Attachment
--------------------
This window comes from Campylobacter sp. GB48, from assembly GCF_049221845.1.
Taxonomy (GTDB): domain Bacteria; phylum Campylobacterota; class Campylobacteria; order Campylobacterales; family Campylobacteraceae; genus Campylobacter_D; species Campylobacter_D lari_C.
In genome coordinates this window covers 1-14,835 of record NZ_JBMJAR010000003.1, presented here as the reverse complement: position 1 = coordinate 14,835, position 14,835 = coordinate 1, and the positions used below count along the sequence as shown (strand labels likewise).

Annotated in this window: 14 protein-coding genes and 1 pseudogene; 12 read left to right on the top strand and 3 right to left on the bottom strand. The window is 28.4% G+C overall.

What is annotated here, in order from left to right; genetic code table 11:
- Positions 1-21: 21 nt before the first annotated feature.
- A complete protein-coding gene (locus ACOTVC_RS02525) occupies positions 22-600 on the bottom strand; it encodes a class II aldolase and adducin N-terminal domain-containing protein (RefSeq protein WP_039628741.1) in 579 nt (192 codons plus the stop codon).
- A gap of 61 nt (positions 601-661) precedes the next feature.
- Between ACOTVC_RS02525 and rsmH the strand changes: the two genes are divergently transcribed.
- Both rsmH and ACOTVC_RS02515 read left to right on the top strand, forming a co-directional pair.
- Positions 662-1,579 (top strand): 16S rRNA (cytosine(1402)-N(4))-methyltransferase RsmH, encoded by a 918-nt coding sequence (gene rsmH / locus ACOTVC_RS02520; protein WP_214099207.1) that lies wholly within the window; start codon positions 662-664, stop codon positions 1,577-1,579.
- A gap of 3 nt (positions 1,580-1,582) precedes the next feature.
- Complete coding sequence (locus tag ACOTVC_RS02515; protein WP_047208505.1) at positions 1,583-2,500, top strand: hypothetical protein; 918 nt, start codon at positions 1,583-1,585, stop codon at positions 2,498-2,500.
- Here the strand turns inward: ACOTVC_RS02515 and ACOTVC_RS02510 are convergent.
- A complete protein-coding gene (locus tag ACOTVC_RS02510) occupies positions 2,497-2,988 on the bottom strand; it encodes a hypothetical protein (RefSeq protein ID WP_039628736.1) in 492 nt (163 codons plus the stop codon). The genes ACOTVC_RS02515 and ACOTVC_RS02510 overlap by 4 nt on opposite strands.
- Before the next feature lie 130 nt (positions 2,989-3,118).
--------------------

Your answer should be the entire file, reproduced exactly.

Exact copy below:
This window comes from Campylobacter sp. GB48, from assembly GCF_049221845.1.
Taxonomy (GTDB): domain Bacteria; phylum Campylobacterota; class Campylobacteria; order Campylobacterales; family Campylobacteraceae; genus Campylobacter_D; species Campylobacter_D lari_C.
In genome coordinates this window covers 1-14,835 of record NZ_JBMJAR010000003.1, presented here as the reverse complement: position 1 = coordinate 14,835, position 14,835 = coordinate 1, and the positions used below count along the sequence as shown (strand labels likewise).

Annotated in this window: 14 protein-coding genes and 1 pseudogene; 12 read left to right on the top strand and 3 right to left on the bottom strand. The window is 28.4% G+C overall.

What is annotated here, in order from left to right; genetic code table 11:
- Positions 1-21: 21 nt before the first annotated feature.
- A complete protein-coding gene (locus ACOTVC_RS02525) occupies positions 22-600 on the bottom strand; it encodes a class II aldolase and adducin N-terminal domain-containing protein (RefSeq protein WP_039628741.1) in 579 nt (192 codons plus the stop codon).
- A gap of 61 nt (positions 601-661) precedes the next feature.
- Between ACOTVC_RS02525 and rsmH the strand changes: the two genes are divergently transcribed.
- Both rsmH and ACOTVC_RS02515 read left to right on the top strand, forming a co-directional pair.
- Positions 662-1,579 (top strand): 16S rRNA (cytosine(1402)-N(4))-methyltransferase RsmH, encoded by a 918-nt coding sequence (gene rsmH / locus ACOTVC_RS02520; protein WP_214099207.1) that lies wholly within the window; start codon positions 662-664, stop codon positions 1,577-1,579.
- A gap of 3 nt (positions 1,580-1,582) precedes the next feature.
- Complete coding sequence (locus tag ACOTVC_RS02515; protein WP_047208505.1) at positions 1,583-2,500, top strand: hypothetical protein; 918 nt, start codon at positions 1,583-1,585, stop codon at positions 2,498-2,500.
- Here the strand turns inward: ACOTVC_RS02515 and ACOTVC_RS02510 are convergent.
- A complete protein-coding gene (locus tag ACOTVC_RS02510) occupies positions 2,497-2,988 on the bottom strand; it encodes a hypothetical protein (RefSeq protein ID WP_039628736.1) in 492 nt (163 codons plus the stop codon). The genes ACOTVC_RS02515 and ACOTVC_RS02510 overlap by 4 nt on opposite strands.
- Before the next feature lie 130 nt (positions 2,989-3,118).